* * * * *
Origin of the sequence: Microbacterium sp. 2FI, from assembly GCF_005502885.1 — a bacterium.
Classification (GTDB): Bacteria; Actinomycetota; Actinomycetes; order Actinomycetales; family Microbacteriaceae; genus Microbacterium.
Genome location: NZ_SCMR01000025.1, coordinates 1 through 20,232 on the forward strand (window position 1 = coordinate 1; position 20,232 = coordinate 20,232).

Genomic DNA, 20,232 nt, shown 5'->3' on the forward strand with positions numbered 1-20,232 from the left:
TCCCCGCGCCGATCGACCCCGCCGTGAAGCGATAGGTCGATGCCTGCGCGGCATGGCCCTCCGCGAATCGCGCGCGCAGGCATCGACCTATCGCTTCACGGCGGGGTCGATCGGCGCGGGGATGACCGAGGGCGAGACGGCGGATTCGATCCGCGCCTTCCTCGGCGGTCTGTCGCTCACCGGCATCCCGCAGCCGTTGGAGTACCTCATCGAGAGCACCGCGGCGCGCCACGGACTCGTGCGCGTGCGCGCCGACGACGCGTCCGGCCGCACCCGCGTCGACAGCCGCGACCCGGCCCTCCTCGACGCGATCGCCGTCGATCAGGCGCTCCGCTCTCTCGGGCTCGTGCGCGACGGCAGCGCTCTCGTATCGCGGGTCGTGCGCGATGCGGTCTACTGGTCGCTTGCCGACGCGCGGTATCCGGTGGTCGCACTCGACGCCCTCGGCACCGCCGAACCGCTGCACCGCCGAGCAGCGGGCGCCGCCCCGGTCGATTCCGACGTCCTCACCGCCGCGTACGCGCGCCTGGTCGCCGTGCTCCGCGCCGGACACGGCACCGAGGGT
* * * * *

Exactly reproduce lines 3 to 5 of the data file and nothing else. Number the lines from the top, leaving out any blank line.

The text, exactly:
Genome location: NZ_SCMR01000025.1, coordinates 1 through 20,232 on the forward strand (window position 1 = coordinate 1; position 20,232 = coordinate 20,232).

Genomic DNA, 20,232 nt, shown 5'->3' on the forward strand with positions numbered 1-20,232 from the left:
TCCCCGCGCCGATCGACCCCGCCGTGAAGCGATAGGTCGATGCCTGCGCGGCATGGCCCTCCGCGAATCGCGCGCGCAGGCATCGACCTATCGCTTCACGGCGGGGTCGATCGGCGCGGGGATGACCGAGGGCGAGACGGCGGATTCGATCCGCGCCTTCCTCGGCGGTCTGTCGCTCACCGGCATCCCGCAGCCGTTGGAGTACCTCATCGAGAGCACCGCGGCGCGCCACGGACTCGTGCGCGTGCGCGCCGACGACGCGTCCGGCCGCACCCGCGTCGACAGCCGCGACCCGGCCCTCCTCGACGCGATCGCCGTCGATCAGGCGCTCCGCTCTCTCGGGCTCGTGCGCGACGGCAGCGCTCTCGTATCGCGGGTCGTGCGCGATGCGGTCTACTGGTCGCTTGCCGACGCGCGGTATCCGGTGGTCGCACTCGACGCCCTCGGCACCGCCGAACCGCTGCACCGCCGAGCAGCGGGCGCCGCCCCGGTCGATTCCGACGTCCTCACCGCCGCGTACGCGCGCCTGGTCGCCGTGCTCCGCGCCGGACACGGCACCGAGGGT